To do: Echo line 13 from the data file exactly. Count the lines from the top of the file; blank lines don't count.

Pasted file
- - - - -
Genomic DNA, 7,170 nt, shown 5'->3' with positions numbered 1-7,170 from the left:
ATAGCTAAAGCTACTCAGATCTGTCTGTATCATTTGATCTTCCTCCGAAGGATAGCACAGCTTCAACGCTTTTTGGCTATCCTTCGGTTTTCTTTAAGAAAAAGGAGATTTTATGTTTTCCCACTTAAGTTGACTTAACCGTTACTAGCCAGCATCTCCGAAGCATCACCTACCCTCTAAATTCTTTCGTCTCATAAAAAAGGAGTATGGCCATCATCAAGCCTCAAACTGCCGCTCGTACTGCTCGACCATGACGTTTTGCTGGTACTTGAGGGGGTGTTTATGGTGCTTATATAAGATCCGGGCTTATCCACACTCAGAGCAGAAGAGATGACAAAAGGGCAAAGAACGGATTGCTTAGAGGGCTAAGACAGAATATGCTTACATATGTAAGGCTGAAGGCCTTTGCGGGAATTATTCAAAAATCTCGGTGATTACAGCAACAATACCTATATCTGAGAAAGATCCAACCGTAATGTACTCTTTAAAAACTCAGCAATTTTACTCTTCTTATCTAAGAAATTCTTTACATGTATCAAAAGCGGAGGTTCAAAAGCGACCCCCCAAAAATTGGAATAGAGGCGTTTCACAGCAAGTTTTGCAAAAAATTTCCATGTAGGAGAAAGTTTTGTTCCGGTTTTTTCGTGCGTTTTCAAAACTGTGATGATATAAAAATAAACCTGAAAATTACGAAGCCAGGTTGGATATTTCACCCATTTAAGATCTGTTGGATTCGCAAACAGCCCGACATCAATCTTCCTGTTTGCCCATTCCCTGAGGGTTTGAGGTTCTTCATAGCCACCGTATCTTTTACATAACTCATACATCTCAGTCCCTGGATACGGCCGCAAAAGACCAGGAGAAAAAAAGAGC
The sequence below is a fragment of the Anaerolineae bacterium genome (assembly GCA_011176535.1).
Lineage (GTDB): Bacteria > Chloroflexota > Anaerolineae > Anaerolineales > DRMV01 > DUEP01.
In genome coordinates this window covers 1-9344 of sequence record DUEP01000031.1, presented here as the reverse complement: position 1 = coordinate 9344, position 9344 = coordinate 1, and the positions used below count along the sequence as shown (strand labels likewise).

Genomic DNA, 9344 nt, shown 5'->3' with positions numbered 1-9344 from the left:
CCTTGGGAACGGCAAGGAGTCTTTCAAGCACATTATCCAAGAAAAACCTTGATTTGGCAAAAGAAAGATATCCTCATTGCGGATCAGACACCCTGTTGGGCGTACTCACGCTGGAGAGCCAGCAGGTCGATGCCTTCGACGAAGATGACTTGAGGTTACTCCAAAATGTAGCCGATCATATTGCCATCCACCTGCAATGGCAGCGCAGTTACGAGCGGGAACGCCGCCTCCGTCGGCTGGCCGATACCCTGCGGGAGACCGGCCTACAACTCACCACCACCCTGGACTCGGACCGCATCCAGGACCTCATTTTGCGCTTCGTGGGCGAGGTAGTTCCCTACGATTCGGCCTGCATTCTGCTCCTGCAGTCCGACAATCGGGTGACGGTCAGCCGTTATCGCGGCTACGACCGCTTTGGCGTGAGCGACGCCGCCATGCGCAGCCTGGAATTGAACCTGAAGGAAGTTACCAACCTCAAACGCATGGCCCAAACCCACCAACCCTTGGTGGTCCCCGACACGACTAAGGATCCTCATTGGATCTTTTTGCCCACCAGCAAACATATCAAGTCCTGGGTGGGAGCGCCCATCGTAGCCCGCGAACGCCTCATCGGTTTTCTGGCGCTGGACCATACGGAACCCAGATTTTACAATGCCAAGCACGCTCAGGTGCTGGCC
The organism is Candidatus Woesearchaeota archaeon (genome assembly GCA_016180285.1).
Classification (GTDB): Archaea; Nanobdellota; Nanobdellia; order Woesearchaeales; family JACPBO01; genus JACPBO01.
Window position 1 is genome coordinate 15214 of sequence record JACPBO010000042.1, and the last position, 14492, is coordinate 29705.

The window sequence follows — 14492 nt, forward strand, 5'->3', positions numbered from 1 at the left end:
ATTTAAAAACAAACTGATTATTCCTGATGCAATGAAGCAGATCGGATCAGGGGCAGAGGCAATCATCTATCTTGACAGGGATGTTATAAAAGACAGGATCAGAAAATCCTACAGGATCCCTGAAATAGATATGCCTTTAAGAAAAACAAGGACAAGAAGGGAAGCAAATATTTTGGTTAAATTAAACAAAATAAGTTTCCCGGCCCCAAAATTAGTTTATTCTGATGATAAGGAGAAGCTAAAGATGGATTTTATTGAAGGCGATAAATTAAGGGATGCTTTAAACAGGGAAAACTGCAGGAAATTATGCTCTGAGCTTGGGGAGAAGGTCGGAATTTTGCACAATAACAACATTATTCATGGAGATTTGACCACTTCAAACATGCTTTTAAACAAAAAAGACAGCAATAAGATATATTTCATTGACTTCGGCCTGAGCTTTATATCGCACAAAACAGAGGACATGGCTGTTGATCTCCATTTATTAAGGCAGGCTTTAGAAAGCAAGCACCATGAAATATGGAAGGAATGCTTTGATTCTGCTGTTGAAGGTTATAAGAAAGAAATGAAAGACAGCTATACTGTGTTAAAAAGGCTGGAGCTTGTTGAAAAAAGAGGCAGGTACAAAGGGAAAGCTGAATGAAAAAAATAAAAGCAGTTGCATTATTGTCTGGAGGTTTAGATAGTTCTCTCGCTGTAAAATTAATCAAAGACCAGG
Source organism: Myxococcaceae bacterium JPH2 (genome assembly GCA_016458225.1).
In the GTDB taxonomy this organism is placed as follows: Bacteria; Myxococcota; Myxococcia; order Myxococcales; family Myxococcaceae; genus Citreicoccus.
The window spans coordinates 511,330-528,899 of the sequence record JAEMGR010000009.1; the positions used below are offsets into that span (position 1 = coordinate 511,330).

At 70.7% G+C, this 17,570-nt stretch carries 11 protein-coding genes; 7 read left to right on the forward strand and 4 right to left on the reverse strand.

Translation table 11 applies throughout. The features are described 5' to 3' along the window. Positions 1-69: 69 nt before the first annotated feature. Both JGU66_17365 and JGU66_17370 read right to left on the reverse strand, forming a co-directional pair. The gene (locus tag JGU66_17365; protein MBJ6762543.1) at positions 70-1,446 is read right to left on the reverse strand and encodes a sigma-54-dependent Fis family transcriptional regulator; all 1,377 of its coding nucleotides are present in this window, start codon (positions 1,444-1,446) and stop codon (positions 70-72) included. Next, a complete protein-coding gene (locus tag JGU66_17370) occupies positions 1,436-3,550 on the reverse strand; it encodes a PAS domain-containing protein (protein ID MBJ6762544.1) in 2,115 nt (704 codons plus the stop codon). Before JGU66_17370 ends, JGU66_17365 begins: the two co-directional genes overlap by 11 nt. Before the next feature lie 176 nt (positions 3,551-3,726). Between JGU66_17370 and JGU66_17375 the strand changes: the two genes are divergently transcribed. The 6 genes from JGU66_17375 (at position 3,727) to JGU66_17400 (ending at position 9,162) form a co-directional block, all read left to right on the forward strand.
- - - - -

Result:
Source organism: Myxococcaceae bacterium JPH2 (genome assembly GCA_016458225.1).